10 August 2003 | Buddy-51
Caine scores again
Michael Caine gives yet another outstanding performance in `The Quiet American,' Philip Noyce's 2002 adaptation of the Graham Greene Cold War novel (the first movie version was released in 1958). Set in 1952 Saigon, the film features Caine as Thomas Fowler, a world-weary British journalist who's been sent to Vietnam to cover the attempt by colonial French forces to hold back the communist insurgence from the North. But Fowler has a problem. Despite the fact that he is a reporter, he freely admits that this country exerts a sort of magical hold on him and that, in order to maintain that image, he must will himself to look beyond the ugliness and strife that are tearing the country apart. In fact, reporting is the last thing on Fowler's mind. He is even madly in love with a beautiful young Vietnamese girl who lives with him. When his publishers back in England threaten to call him back, Fowler realizes that he must become more actively engaged in the events around him if he hopes to be allowed to stay.
One day he meets Alden Pyle (Brendan Fraser), an American eye specialist who falls in love with Fowler's girl. Even though they are drawn together by much that they have in common, Fowler and Pyle soon become rivals for the woman, though by the end, their conflict has broadened to include the issues of war vs. peace, truth vs. deception, and personal feelings vs. political expediency.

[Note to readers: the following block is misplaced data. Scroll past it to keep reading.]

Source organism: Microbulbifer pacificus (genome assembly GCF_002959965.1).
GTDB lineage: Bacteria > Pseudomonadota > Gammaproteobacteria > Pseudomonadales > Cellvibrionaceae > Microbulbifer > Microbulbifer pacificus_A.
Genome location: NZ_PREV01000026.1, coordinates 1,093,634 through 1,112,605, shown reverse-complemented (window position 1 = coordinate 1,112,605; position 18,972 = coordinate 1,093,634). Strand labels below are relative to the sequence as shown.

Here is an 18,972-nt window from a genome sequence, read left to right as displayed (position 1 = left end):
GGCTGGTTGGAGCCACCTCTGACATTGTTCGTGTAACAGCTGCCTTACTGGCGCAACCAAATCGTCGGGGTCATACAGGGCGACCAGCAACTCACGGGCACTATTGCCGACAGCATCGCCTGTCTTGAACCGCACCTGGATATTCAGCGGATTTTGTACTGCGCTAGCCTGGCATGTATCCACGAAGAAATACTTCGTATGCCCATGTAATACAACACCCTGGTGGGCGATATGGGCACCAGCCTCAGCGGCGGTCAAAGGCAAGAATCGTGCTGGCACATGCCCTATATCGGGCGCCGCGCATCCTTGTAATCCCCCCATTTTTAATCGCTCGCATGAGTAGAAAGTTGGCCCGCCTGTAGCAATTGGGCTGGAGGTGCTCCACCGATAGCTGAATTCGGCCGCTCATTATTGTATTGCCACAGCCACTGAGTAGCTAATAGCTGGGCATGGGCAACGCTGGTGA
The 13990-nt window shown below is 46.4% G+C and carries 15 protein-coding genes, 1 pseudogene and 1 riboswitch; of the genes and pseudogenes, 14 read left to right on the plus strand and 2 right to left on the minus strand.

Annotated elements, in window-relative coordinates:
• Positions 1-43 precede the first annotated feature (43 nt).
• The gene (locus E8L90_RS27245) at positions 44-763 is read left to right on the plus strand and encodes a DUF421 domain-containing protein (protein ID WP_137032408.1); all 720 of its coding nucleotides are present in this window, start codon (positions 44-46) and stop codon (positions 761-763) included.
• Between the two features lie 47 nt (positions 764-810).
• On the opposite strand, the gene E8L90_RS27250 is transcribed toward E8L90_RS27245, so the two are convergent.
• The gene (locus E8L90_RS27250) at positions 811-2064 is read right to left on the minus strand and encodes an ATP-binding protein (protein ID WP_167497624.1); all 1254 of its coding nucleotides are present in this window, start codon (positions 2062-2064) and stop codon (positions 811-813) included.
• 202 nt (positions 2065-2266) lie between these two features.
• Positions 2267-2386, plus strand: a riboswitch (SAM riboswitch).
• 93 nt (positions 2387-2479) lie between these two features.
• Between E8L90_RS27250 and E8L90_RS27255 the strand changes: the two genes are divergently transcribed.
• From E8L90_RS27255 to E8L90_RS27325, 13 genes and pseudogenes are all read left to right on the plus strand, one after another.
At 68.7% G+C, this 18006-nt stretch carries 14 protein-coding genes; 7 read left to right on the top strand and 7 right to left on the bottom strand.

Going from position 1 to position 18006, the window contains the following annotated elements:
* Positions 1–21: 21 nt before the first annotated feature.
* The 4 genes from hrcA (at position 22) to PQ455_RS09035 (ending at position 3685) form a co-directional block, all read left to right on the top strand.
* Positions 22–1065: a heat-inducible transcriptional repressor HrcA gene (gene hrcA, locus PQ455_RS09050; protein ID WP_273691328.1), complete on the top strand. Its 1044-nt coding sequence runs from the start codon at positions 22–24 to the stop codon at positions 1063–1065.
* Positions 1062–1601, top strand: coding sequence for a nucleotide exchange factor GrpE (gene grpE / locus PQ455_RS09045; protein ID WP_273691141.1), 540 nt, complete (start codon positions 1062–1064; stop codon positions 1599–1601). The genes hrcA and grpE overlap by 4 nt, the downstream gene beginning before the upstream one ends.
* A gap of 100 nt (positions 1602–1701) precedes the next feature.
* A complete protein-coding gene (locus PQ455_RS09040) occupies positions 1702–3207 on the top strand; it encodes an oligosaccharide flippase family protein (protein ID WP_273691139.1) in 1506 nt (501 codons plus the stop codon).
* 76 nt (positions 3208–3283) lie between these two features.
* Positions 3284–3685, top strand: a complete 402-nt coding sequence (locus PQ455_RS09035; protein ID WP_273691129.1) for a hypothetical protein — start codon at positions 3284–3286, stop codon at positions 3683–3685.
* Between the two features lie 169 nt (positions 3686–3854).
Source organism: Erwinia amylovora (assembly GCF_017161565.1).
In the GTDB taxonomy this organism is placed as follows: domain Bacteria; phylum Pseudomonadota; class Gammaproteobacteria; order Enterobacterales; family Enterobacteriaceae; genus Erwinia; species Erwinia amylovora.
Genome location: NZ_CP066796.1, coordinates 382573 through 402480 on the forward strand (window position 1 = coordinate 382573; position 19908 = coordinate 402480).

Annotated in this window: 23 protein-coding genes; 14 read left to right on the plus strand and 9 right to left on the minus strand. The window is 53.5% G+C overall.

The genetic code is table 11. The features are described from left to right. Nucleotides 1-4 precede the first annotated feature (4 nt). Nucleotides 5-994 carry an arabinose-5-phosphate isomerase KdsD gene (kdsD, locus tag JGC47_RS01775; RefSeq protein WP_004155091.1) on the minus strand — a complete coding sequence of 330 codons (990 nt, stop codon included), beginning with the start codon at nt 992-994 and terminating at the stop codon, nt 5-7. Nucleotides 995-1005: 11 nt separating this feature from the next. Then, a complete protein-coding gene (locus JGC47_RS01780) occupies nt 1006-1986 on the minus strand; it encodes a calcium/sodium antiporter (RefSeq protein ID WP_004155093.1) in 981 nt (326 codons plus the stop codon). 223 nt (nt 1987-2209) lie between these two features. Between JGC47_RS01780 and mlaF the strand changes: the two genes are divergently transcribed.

`The Quiet American' is typical Greene in that it provides an intense personal drama played against the backdrop of geopolitical turmoil in an exotic setting. Both Caine and Fraser bring a quiet intensity to their scenes together. Caine, in particular, is brilliant at conveying the many moods of a man who wants to be left alone to live a simple life with the woman he loves but who knows that circumstances are conspiring to make such a life impossible. He is heartbreaking as he sees that ideal existence suddenly slipping away, with little he can do to stop it from happening. He also begins to see just how difficult it is to remain emotionally detached from the horrors happening around him once the atrocities begin to encroach on his world directly. Fowler also has to decide whether his final action is truly rooted in a humanitarian impulse or the product of wanting to eliminate a pesky rival from the field of competition.
In addition to telling a fairly solid story, `The Quiet American' also provides a glimpse into the history of its region, particularly showing how the Americans ended up usurping the role of the French in that far off, alien country in the late 50's and early 60's. This is reflected in a wonderful coda that chronicles the steps leading up to this slow handoff of power and responsibility.
But for all the film's various virtues, it is Caine's performance that is the real reason to catch `The Quiet American.'